We shot an entire roll of film on the backseat stuff, and I still felt we hadn't nailed it. I said in frustration to Matthew (my A.D.), ''We can't keep going on like this,'' meaning: ''We've got to nail this now.'' Matthew thought I meant to move on to the next set up. It took me 10 minutes to realize that they were resetting, so I stopped them cold, and made them replace the setup for the previous shot. This added another 30 minutes, which the crew was none too happy about. Matthew and I agreed that from now on, we won't move on until the words, ''Check the gate'' come out of my mouth. Lesson learned.

Shoot Day 21 – Thursday June 28th

Our first day at Headley Hall, about 20 miles southwest of London, in Epsom, (I wonder if it's any relation to the salt.) Our location is supposed to represent the weekend estate of Clayton Harding (Jeff Bridges). I do wish we could have actually shot this in the Hamptons. This was the hardest UK location to pull off for New York, but hopefully, audiences will buy it. The biggest challenge may be the weather, which is threatening rain. It's supposed to be a glorious July 4th party in the Hamptons, but the sky has London written all over it.

First shot was tricky – a crane shot that comes off the house, pushes past the bandstand and through the crowd, lands on Simon and Kirsten in the buffet line, and then follows them to their table where they sit down and continue talking. Several takes were needed, as each time some little thing went wrong. Even though I got some back-up coverage, half the shots wound up being in full sunlight, while the other half were in shade, courtesy of the fast moving clouds. Occasionally, we had to stop altogether for rain. My editor is going to love this.

Very happy with the casting of Andy Lucas as the Wizard/Dentist. His look was great. I was told later in the day that the wig he wore was actually used by Ian McKellen as Gandalf. This makes sense, as our hair and makeup supervisor (Peter Swords King) worked the whole LOTR trilogy, and won his Oscar for ''Return of the King.'' Andy's New York accent was so believable that I was shocked to hear his natural Cockney tones return once the day was wrapped.

I do wish we had Bridges here to put in the scene, seeing as it's his party. Surely, no one's even going to notice the double I shot from behind. If anyone asks, I'll just explain Clayton's absence at his own party as ''Gatsbyesque.''

Simon just recently discovered the word douchebag, and is enjoying it quite a bit. (I guess the expression and the actual article are virtually unknown in the UK.) On one take, he spontaneously tossed the word into his scene with Kirsten. I may be inclined to keep it.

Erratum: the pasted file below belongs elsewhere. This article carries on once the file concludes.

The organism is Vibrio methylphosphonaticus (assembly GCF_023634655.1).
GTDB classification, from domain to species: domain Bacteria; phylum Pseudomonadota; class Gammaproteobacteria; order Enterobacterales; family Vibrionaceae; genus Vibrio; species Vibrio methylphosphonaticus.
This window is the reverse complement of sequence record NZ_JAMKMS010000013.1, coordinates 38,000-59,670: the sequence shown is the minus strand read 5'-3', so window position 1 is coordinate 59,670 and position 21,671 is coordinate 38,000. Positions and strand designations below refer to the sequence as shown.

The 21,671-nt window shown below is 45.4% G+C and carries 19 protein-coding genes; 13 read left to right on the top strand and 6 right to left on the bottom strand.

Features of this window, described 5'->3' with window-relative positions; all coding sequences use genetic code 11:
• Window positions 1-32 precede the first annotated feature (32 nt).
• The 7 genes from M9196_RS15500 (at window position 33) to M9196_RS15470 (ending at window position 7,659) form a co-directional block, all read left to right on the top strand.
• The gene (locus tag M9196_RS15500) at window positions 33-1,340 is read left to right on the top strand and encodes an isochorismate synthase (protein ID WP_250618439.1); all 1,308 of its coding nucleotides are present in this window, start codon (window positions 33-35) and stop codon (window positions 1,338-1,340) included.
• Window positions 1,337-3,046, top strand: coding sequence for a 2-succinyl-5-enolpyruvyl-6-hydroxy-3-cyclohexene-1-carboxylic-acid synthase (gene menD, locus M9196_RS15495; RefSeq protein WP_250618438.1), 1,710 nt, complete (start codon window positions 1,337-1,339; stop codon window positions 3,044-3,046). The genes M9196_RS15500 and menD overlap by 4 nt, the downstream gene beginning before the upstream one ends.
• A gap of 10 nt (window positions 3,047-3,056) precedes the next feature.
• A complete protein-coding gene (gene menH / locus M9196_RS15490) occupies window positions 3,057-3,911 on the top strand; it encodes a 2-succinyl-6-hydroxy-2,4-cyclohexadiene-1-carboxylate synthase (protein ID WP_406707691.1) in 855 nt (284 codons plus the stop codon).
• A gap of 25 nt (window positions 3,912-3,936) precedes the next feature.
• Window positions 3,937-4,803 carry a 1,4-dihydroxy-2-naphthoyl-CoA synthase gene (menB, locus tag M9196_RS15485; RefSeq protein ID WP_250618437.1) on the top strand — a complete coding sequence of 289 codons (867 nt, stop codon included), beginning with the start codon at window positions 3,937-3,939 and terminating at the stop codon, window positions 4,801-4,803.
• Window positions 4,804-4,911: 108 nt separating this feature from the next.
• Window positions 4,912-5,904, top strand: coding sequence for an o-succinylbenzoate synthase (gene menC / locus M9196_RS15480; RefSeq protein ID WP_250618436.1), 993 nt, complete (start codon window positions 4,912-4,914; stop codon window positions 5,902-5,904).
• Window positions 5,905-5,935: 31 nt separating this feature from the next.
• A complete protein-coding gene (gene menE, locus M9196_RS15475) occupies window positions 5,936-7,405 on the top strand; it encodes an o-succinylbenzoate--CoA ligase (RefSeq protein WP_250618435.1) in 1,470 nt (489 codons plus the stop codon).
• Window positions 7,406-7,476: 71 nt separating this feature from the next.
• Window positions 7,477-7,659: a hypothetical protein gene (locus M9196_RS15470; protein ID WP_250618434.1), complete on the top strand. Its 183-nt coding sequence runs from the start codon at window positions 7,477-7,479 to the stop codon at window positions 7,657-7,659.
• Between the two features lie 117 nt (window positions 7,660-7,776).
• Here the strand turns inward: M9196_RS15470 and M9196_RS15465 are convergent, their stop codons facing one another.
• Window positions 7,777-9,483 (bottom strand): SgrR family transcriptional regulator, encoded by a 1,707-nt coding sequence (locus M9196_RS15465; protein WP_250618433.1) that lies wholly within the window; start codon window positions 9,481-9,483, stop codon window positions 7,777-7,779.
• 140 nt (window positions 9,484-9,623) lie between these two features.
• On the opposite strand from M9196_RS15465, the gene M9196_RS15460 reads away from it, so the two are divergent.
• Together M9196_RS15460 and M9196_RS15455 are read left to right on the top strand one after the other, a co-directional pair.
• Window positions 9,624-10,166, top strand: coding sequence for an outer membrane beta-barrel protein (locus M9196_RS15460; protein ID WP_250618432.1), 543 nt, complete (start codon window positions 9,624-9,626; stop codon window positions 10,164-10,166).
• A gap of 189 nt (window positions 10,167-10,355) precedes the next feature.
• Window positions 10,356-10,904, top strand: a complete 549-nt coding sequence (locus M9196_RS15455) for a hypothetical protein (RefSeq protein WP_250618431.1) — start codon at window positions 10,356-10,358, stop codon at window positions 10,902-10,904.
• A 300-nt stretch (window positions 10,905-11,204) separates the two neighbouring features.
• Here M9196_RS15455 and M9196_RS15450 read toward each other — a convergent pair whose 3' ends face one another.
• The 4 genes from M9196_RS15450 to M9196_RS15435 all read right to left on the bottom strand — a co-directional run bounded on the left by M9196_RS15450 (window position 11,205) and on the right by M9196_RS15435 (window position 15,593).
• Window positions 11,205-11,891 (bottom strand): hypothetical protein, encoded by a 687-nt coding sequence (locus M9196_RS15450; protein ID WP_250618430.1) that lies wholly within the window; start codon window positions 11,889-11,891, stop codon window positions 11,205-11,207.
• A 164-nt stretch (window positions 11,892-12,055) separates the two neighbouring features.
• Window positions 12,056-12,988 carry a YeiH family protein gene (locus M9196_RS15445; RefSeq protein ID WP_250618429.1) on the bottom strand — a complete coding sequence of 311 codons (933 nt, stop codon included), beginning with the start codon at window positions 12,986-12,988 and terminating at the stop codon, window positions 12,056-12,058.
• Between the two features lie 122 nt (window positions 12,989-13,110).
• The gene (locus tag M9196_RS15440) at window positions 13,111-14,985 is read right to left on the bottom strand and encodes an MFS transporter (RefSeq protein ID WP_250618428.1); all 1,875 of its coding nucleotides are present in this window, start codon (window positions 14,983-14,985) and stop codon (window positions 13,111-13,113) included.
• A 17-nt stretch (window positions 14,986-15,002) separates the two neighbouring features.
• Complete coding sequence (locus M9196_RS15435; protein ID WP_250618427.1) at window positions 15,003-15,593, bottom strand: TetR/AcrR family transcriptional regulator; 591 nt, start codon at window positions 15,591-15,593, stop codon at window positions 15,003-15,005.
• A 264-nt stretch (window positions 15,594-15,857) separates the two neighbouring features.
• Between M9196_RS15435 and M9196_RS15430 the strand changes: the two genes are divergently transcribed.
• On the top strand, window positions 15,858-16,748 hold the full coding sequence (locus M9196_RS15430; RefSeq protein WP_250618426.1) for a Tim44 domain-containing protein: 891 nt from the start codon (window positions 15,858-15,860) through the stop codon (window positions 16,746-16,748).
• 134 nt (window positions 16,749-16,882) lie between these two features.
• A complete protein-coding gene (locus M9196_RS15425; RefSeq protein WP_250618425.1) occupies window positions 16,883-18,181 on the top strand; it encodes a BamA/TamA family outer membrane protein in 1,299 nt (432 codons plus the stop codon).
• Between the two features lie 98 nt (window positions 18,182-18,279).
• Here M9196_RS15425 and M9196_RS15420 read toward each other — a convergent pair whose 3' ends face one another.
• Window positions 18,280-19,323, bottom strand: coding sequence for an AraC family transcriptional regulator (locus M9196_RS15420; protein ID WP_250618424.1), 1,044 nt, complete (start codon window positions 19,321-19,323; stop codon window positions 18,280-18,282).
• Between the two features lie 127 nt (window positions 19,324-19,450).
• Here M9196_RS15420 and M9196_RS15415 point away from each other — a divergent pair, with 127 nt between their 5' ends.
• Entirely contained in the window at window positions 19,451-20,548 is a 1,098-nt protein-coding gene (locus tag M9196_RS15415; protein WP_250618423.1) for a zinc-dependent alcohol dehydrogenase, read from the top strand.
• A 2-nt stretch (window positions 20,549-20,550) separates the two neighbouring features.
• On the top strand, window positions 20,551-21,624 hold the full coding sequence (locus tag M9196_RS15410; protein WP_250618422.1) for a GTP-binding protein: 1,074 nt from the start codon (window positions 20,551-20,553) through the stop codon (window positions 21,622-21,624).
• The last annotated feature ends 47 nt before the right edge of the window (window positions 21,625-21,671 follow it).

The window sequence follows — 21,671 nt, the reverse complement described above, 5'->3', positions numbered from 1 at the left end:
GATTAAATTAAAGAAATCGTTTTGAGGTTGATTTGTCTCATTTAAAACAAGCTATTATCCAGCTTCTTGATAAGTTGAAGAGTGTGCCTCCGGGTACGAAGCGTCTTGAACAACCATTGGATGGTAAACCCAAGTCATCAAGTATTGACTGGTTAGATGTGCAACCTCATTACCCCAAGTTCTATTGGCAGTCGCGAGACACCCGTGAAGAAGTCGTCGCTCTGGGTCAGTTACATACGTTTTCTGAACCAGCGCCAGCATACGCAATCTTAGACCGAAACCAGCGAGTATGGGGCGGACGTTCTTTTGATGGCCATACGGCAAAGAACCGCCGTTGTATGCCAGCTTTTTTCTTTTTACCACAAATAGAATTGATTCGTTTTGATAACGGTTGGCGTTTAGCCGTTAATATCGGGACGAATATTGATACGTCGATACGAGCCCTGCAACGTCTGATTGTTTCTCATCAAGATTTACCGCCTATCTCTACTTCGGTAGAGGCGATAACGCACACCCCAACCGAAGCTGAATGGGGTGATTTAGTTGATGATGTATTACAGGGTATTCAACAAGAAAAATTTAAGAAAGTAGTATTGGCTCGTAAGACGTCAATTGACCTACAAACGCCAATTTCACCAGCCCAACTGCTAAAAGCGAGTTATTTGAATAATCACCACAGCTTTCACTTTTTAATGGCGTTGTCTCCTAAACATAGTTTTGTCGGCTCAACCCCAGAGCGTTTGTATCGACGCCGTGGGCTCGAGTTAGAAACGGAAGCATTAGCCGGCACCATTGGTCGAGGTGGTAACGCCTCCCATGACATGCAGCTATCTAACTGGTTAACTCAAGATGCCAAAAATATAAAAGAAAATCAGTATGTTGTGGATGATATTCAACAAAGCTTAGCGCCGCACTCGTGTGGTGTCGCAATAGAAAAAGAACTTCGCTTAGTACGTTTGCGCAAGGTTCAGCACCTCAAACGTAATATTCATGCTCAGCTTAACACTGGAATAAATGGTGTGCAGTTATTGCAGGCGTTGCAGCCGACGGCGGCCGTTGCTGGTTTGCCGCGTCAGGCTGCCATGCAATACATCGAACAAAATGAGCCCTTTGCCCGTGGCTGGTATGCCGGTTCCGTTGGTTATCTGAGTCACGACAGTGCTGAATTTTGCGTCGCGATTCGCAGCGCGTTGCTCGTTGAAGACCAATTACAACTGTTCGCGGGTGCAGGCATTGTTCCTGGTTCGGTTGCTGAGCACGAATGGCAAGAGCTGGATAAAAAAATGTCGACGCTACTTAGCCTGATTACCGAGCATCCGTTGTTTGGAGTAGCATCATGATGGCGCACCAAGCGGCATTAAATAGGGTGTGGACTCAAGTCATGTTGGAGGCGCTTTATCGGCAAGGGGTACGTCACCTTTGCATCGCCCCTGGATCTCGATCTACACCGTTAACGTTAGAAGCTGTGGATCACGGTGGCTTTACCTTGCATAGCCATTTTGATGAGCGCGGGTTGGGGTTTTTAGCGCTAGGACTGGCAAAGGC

Danny Huston and I had dinner at our hotel, the Nutfeld Priory, after wrap. There was an unexplained fire alarm just before we ordered, which had all the occupants evacuated into the courtyard for a half hour. Fortunately, we had the foresight to bring our drinks out with us.

Shoot Day 22 – Friday June 29th
I acted today. I had three lines. It was Woolley's idea, since we'd run out of day players with American accents. I came to the conclusion that every director should take a few lines in their own film at some point. It sure made me sympathetic to an actor's insecurities. All I could think about was, ''Am I awful? Am I stinking up the joint? Is everyone secretly mocking me? Am I standing naturally? Did that smile seem fake? Is the camera getting my good side?'' On top of it, I realized that my first line didn't really work… something I never noticed having read it on page a hundred times, but as soon as I had to speak it, I realized it didn't track. As the director, I could easily change the line. But what if I was an unknown day player? Would I ever have the nerve to speak up? A director needs to hear the concern of an

actor who suggests that a line isn't ''working'' for them. They may actually be right. I also regretted not being able to watch the monitor and keep a bird's eye view on the scene. Acting while directing is a difficult gig. How does Woody Allen do it?

More time lost due to weather, running for cover whenever the rain came. I had to shoot a sun version and a shade version of every take. Ugh. The weather delays meant that we never got to Kirsten's drunken scene on the tree swing, which meant that she could have stayed home today. We'll have to squeeze it in tomorrow, which is already jammed.

There were two car bombs discovered in central London today, both close to where I'm staying. One was at Tiger Tiger, a five-minute walk from my flat. Traffic was closed off in much of the city, putting my ability to get home tonight in question. But by 9:00, when I got back to town, life had resumed as normal, with pub patrons overflowing onto the street.

And that's what makes Britain Great!

Finally, a two-day weekend!

Saturday June 30th
What should have been a restful day off today was not without its aggravation. An e-mail from my editor indicated that we never shot one of Simon's lines by the hedge yesterday, where he spies on Danny and Kirsten. (''Hello, Mrs. Harding. Lovely party.'') How did the script supervisor overlook this? This means we'll have to go back to that spot on Monday just to get that line, which will further squeeze an overcrowded day. Read more


''How to Lose Friends'' production diary:
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How to Lose Friends & Alienate People